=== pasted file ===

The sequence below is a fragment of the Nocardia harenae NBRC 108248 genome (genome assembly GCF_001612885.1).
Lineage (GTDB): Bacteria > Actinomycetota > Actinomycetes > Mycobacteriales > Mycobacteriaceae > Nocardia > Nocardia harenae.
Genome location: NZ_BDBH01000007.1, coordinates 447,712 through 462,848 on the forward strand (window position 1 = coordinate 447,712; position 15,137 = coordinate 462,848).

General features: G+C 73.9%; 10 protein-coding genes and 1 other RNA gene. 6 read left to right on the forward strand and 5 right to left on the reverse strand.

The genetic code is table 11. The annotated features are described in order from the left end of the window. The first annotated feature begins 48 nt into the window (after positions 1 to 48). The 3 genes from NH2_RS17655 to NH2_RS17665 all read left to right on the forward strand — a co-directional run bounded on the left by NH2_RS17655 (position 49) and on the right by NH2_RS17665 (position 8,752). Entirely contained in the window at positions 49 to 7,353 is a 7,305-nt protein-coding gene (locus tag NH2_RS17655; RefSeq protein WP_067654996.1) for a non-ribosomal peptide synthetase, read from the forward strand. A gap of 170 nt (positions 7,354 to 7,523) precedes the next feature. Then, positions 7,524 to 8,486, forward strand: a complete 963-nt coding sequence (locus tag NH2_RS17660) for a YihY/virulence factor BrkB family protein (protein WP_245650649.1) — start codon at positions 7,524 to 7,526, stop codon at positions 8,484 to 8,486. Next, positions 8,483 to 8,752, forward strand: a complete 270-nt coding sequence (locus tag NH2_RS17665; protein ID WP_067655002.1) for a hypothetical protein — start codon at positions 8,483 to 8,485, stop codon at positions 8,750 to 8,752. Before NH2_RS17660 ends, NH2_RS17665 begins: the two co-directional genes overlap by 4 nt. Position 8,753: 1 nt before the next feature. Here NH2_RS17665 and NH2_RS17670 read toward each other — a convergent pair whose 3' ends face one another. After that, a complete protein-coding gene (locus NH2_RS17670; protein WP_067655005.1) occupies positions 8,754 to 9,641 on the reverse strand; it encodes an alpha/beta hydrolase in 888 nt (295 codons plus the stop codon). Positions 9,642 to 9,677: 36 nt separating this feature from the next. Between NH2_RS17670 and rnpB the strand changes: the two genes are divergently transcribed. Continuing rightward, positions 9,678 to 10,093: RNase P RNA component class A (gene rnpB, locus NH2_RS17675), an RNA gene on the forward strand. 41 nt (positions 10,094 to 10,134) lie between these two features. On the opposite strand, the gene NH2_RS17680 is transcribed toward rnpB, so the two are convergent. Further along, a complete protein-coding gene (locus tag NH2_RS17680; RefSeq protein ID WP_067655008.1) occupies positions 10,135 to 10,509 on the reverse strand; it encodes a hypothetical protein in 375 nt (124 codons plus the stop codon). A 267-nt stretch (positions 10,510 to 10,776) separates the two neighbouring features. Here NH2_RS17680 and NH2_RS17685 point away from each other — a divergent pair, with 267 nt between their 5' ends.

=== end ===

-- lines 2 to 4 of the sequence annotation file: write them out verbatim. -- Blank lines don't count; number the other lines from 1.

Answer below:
Lineage (GTDB): Bacteria > Actinomycetota > Actinomycetes > Mycobacteriales > Mycobacteriaceae > Nocardia > Nocardia harenae.
Genome location: NZ_BDBH01000007.1, coordinates 447,712 through 462,848 on the forward strand (window position 1 = coordinate 447,712; position 15,137 = coordinate 462,848).

General features: G+C 73.9%; 10 protein-coding genes and 1 other RNA gene. 6 read left to right on the forward strand and 5 right to left on the reverse strand.